Neurophysiological correlates in peak performance

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Although a number of approaches exist to study the effects of exercise on brain cortical activity, the accessibility of brain cortical function during exercise is limited. As such, it is not clear to what extent changes in exercise intensity, especially high intensities in peak performance, influence brain cortical activity. Furthermore, due to the difficulty in using brain-imaging methods during complex whole-body movements like cycling, it is unclear to what extent the activity in specific brain areas is altered with incremental exercise intensity over time. Low distribution brain electromagnetic tomography (LORETA) allows for localized brain activity to be determined with conventional electroencephalography (EEG). Using LORETA in combination with a newly developed active EEG system this study aimed to localize electro cortical changes during an incremental cycle test up to maximal effort.
26 subjects aged 20 to 32 years performed a maximal incremental cycle test starting at 50W and increasing by 50W every five minutes until subjective exhaustion. EEG activity was recorded before and after exercise as well as during the 4th minute of each exercise stage while the subjects’ eyes remained closed. Until the ultimate stage the analysis of EEG activity was possible. Spatial changes in current density were localized by LORETA to three regions of interest; the primary motor cortex (M1), primary sensory cortex (S1) and prefrontal cortex (PFC), and were expressed relative to current density within the local lobe.
It was demonstrated that the relative current density of the M1 was intensified with increasing exercise intensity, whereas activity of the S1 and that of the PFC were not altered with exercise.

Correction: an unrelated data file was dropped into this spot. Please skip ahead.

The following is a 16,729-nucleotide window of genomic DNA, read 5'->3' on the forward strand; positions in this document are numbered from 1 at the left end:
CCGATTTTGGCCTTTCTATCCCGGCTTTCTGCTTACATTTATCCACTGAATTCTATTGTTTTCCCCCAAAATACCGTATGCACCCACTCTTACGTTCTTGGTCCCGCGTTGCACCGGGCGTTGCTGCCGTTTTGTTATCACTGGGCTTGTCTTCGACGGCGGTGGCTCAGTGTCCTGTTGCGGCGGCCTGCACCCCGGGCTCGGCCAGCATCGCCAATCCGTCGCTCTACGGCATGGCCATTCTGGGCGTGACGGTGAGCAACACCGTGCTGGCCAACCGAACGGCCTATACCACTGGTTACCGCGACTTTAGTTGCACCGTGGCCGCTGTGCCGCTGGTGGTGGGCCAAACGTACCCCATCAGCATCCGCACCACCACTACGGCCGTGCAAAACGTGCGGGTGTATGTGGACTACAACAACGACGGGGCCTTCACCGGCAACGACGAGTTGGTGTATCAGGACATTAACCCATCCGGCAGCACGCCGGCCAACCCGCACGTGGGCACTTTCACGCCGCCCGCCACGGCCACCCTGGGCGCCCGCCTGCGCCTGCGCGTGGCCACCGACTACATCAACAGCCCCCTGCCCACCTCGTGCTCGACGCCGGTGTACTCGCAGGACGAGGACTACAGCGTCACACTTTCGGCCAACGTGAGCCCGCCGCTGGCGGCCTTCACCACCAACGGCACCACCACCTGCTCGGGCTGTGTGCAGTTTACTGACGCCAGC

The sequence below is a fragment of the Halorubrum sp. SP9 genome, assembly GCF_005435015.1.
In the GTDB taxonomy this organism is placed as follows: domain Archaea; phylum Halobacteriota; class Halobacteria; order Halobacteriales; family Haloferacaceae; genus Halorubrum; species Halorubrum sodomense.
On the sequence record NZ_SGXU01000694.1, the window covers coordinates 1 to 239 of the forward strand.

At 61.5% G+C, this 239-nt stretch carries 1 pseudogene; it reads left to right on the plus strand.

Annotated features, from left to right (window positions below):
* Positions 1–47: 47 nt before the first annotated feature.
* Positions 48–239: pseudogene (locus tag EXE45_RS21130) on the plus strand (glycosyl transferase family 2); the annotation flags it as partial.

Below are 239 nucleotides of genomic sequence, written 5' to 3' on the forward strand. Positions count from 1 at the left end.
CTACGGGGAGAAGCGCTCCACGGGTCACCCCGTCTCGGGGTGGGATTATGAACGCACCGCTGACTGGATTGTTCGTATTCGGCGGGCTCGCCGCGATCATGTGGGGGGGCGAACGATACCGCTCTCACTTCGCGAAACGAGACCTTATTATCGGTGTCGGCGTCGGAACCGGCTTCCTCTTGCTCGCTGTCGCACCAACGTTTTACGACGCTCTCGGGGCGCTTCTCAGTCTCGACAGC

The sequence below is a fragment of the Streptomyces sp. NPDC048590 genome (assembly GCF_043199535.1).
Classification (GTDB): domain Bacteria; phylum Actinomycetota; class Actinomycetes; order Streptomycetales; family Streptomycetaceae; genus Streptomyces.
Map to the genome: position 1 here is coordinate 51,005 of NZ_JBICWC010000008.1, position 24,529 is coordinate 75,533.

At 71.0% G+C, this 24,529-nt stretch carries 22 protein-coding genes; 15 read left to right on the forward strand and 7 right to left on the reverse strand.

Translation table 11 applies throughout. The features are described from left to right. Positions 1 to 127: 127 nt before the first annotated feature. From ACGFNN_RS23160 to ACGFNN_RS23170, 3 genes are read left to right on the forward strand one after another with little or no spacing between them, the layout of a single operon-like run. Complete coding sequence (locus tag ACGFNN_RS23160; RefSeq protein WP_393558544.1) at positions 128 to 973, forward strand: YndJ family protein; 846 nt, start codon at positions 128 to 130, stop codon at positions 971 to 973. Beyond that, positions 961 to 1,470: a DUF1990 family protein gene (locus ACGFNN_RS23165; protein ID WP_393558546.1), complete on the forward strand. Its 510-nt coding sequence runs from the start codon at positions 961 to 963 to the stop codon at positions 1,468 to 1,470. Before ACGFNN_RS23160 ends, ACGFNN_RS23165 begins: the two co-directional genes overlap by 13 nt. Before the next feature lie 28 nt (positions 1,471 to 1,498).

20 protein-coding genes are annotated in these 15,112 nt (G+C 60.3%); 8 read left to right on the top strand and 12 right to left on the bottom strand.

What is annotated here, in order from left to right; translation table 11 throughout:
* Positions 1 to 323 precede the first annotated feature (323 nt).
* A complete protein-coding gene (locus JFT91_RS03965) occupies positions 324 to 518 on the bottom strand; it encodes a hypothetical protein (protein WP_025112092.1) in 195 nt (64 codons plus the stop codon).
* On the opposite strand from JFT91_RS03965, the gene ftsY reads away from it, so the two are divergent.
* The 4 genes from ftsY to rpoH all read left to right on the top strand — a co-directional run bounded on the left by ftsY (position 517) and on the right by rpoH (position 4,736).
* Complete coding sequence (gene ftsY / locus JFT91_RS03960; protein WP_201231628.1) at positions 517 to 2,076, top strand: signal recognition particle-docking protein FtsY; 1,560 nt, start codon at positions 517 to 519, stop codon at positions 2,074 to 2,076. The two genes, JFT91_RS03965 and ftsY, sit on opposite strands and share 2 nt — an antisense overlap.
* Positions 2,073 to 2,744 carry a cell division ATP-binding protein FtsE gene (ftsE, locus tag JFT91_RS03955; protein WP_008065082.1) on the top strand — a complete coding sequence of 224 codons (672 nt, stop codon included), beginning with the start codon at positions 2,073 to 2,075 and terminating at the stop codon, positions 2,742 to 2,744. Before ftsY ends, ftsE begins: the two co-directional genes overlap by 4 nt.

The results indicate that the combined active EEG/LORETA method allows for the recording of brain cortical activity during complex movements and incremental exercise. Furthermore, the M1 seems to be responsible for a higher force output with incremental exercise intensity during a whole-body movement, like cycling, whereas the S1 and the PFC seem not to be directly involved in this regulation. To confirm that this holds true for other complex movements and subjects, for example expert or preferred cyclists, further studies are planned.
LN of current density of the primary motor (M1) and the prefrontal cortex (PFC) relative to the local frontal lobe and of the primary somatosensory cortex (S1) relative to the local parietal lobe prior (pre), after (post) and during the 4th minute of the last four stages (4th last, 3rd last, 2nd last and last) of an incremental bike exercise test until subjective exhaustion.
Original languageEnglish
Title of host publicationBook of abstract
Number of pages1
Publication date26.02.2011
Publication statusPublished - 26.02.2011
EventInternational Sport Sciences Symposium - Tokio, Japan
Duration: 26.02.2011 → …
Conference number: 4

ID: 1966970

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